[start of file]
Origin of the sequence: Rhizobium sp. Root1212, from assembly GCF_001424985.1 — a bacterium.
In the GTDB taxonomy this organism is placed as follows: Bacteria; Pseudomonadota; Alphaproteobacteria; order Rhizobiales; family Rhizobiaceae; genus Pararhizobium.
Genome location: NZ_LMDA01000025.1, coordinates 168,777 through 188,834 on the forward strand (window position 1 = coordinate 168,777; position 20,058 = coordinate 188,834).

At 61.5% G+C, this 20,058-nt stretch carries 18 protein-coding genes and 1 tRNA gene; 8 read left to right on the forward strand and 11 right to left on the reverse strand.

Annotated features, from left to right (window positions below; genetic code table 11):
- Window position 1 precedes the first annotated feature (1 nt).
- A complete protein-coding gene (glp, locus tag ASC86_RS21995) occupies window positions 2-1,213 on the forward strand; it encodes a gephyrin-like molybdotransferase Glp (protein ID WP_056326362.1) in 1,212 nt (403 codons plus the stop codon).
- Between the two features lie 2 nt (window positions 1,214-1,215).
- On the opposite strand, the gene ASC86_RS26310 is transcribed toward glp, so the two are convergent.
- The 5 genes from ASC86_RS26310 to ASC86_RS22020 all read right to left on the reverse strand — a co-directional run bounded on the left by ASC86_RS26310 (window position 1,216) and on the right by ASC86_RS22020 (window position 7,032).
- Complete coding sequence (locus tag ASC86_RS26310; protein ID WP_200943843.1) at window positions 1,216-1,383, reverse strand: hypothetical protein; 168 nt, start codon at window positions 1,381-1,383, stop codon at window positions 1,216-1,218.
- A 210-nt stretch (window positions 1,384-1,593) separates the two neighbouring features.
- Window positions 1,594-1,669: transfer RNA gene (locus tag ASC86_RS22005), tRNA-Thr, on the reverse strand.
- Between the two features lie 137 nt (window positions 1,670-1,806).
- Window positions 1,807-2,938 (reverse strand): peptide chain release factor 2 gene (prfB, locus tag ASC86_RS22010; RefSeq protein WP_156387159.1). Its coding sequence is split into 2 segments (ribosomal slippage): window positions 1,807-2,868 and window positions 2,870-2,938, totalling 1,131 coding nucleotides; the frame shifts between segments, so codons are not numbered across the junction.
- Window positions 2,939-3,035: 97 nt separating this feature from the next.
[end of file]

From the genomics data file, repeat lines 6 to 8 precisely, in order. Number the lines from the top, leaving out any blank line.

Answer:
- Window position 1 precedes the first annotated feature (1 nt).
- A complete protein-coding gene (glp, locus tag ASC86_RS21995) occupies window positions 2-1,213 on the forward strand; it encodes a gephyrin-like molybdotransferase Glp (protein ID WP_056326362.1) in 1,212 nt (403 codons plus the stop codon).
- Between the two features lie 2 nt (window positions 1,214-1,215).